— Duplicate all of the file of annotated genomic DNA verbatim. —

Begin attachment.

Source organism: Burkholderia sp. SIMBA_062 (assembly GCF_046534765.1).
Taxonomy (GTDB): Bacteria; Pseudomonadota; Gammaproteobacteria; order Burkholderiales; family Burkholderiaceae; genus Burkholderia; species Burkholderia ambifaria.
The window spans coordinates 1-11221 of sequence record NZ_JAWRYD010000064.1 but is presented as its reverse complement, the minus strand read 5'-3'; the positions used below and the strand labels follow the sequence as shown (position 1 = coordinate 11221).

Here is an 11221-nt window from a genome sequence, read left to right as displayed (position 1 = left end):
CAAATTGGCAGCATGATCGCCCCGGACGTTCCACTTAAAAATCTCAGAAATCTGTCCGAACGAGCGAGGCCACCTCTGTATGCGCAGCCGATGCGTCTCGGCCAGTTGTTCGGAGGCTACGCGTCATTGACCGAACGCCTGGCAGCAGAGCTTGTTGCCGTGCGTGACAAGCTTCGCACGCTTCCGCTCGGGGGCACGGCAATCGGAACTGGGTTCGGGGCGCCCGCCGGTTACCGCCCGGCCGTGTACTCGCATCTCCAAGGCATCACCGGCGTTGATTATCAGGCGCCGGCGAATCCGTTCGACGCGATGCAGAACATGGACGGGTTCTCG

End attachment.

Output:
Source organism: Burkholderia sp. SIMBA_062 (assembly GCF_046534765.1).
Taxonomy (GTDB): Bacteria; Pseudomonadota; Gammaproteobacteria; order Burkholderiales; family Burkholderiaceae; genus Burkholderia; species Burkholderia ambifaria.
The window spans coordinates 1-11221 of sequence record NZ_JAWRYD010000064.1 but is presented as its reverse complement, the minus strand read 5'-3'; the positions used below and the strand labels follow the sequence as shown (position 1 = coordinate 11221).

Here is an 11221-nt window from a genome sequence, read left to right as displayed (position 1 = left end):
CAAATTGGCAGCATGATCGCCCCGGACGTTCCACTTAAAAATCTCAGAAATCTGTCCGAACGAGCGAGGCCACCTCTGTATGCGCAGCCGATGCGTCTCGGCCAGTTGTTCGGAGGCTACGCGTCATTGACCGAACGCCTGGCAGCAGAGCTTGTTGCCGTGCGTGACAAGCTTCGCACGCTTCCGCTCGGGGGCACGGCAATCGGAACTGGGTTCGGGGCGCCCGCCGGTTACCGCCCGGCCGTGTACTCGCATCTCCAAGGCATCACCGGCGTTGATTATCAGGCGCCGGCGAATCCGTTCGACGCGATGCAGAACATGGACGGGTTCTCG